I made tacos - put all the ingredients in bowls on the table with bamboo tongs or spoons, and they each made their own. Also, make-your-own pizzas are a big hit. I put toppings in bowls on the counter, have the small individual-sized crusts ready, and let the kids create their own special pizza. Quesadillas are also easy to customize - not as hands-on, because the kids don't make them, but they do get to choose what goes inside. I've found that any time kids are invested in their food, they tend to enjoy it more.
A fun drink is also well appreciated - something special the kids may not get often, like sprite and juice to make a punch, or even just using a special squiggly straw.
Eating outside is a fun treat, as well - anything slightly different than the normal routine. A picnic table, a blanket on the grass, the porch, etc.
I tried something new - the best taste-testers are kids. They love about anything sweet, are honest if they don't like it, and it won't go to waste.
|Chocolate Chip Toffee Bars|
7. Have fun in the dark
Staying up late is one of the best parts of a sleepover. Embrace the late hour.
A campfire is always a big hit. I know to have graham crackers, Hershey's and marshmallows on a plate when we have a fire. I set chairs around the fire, and have stories ready to tell.
Flashlight tag is a favorite.
Scavenger hunt - hand out flashlights or night-goggles to find night things: frogs, lightning bugs, crickets, etc.
8. Movie! (i.e. built-in downtime)
A movie is a great way to chill the kids out before bed. Also movies have a definite end which is a perfect segway to bedtime. I served popcorn in these special containers I found in the $1 bin at Target. This also gives me at least an hour to relax myself, text the other moms about how great their kids are, or look up more ideas on Pinterest for the next time.
9. Add some interest to bedtime
I think making bedtime a little different will encourage them to go to bed more willingly. One night, I set up the tent upstairs in the playroom, and everyone slept in sleeping bags inside. Just getting to sleep somewhere different is fun for them, whether it's a floor or special room. I'm sure to leave some light on for the unfamiliar ones to find their way if they need to get up at night - or even my own. I remember waking up in a different spot (even in my own house) and feeling a little disoriented.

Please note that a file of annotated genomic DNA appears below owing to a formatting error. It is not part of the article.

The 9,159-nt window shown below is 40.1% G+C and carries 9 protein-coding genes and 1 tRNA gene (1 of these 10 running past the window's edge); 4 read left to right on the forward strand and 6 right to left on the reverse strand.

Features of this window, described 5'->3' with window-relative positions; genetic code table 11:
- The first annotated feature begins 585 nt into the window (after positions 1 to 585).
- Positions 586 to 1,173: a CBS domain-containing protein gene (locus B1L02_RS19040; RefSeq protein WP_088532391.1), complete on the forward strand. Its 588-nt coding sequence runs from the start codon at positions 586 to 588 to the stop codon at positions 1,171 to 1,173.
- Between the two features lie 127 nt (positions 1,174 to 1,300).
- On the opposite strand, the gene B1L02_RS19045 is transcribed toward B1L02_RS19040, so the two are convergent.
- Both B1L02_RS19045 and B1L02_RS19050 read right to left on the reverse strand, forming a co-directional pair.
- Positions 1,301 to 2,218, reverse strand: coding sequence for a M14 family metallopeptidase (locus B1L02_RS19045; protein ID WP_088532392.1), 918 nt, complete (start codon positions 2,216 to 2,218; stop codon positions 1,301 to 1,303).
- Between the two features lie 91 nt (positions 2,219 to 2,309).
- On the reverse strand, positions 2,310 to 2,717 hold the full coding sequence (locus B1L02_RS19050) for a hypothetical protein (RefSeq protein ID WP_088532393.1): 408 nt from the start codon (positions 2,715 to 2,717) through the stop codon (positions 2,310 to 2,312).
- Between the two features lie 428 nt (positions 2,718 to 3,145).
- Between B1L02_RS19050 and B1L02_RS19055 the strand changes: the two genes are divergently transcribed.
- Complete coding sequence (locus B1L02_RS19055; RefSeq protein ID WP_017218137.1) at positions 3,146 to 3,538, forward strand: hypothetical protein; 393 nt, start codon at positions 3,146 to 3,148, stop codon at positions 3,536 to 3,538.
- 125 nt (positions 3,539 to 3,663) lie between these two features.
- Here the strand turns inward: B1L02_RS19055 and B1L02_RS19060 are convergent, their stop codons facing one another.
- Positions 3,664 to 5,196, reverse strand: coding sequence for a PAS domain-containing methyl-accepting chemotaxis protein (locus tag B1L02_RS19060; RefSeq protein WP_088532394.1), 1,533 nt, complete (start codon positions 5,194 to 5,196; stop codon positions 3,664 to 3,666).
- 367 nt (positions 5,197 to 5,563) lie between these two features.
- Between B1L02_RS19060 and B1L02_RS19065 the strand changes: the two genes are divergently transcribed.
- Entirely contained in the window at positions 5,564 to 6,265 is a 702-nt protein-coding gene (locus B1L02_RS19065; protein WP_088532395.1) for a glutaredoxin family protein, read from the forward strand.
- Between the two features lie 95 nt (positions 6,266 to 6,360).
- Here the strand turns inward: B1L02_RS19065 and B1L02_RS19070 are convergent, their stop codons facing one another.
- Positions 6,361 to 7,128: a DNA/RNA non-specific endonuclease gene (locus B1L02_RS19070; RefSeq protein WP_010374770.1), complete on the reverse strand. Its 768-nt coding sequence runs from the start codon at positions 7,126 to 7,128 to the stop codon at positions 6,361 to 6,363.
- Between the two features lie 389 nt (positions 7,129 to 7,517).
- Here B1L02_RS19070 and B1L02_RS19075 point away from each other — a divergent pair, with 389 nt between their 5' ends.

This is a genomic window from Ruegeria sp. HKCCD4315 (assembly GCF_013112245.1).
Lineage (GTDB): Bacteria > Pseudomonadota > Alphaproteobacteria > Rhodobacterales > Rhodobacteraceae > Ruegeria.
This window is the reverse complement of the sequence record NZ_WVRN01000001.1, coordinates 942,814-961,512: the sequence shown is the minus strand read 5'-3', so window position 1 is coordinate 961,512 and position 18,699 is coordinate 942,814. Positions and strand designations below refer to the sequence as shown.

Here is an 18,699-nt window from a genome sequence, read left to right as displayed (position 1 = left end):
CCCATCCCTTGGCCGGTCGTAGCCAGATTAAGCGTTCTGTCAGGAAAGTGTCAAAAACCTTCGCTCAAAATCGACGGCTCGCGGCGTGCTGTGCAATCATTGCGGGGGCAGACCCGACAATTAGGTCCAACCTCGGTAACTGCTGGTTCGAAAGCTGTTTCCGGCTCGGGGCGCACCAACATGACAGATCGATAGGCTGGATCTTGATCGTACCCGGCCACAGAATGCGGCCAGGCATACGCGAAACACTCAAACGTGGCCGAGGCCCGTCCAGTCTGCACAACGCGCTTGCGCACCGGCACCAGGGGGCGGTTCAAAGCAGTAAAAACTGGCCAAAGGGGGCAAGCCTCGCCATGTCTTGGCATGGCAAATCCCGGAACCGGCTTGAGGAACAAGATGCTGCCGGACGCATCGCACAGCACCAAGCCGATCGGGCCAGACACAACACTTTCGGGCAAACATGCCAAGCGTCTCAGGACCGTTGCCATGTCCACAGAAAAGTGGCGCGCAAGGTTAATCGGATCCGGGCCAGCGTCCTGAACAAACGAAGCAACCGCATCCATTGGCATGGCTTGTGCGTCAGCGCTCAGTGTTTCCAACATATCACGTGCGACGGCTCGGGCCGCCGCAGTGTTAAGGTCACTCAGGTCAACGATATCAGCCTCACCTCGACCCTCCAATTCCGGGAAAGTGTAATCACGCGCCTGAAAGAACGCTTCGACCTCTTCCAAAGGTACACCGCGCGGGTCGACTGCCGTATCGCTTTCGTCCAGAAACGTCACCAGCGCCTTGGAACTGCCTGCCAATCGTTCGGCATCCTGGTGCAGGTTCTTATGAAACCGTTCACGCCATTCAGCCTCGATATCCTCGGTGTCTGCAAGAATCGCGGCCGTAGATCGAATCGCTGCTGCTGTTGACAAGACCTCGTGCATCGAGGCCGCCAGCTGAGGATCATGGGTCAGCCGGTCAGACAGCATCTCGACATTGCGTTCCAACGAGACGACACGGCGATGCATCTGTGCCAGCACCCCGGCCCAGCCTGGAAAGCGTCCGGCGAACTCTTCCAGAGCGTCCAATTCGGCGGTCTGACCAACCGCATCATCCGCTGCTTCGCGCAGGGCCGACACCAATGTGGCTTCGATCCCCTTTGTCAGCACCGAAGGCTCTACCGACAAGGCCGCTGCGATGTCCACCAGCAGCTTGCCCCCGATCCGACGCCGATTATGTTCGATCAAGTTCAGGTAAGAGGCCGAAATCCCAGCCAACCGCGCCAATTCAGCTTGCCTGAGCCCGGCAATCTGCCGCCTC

When I was a child, pancakes for breakfast were a treat - certainly not every weekend, but when we had friends spend the night, I knew we'd get pancakes the next morning. It was something special to look forward to. I have a Mickey waffle iron that makes the best waffles (and quickly), so it's easy to provide that unique breakfast that they'll (hopefully) remember. Sometimes I'll add some sprinkles or chocolate chips to make it even more special or extraordinary and memorable.
Or I'll make something that typically feeds a crowd (more than just my family), like Monkey Bread. Some recipes go a long way, and when there are guests is the best time to pull those out.
|Monkey Bread |
goes a long way when you have extra people for breakfast!
Finally - Work in Me-time
Despite all the ideas (and I don't try to do them all in one night), I try to make some time to unwind and catch up on rest myself - even if it's the next day after the friends have gone back home. I'll take a 30 minute nap, lie in the hammock, read a magazine on the swing or rocking chair. I try to remember to ask my kids (maybe the next day) what their favorite thing was, and keep it in mind for the next time. After being super-mom and hostess to the kids and their friends for the evening, I want to remember the fun we had together, and the memories they'll have for a lifetime.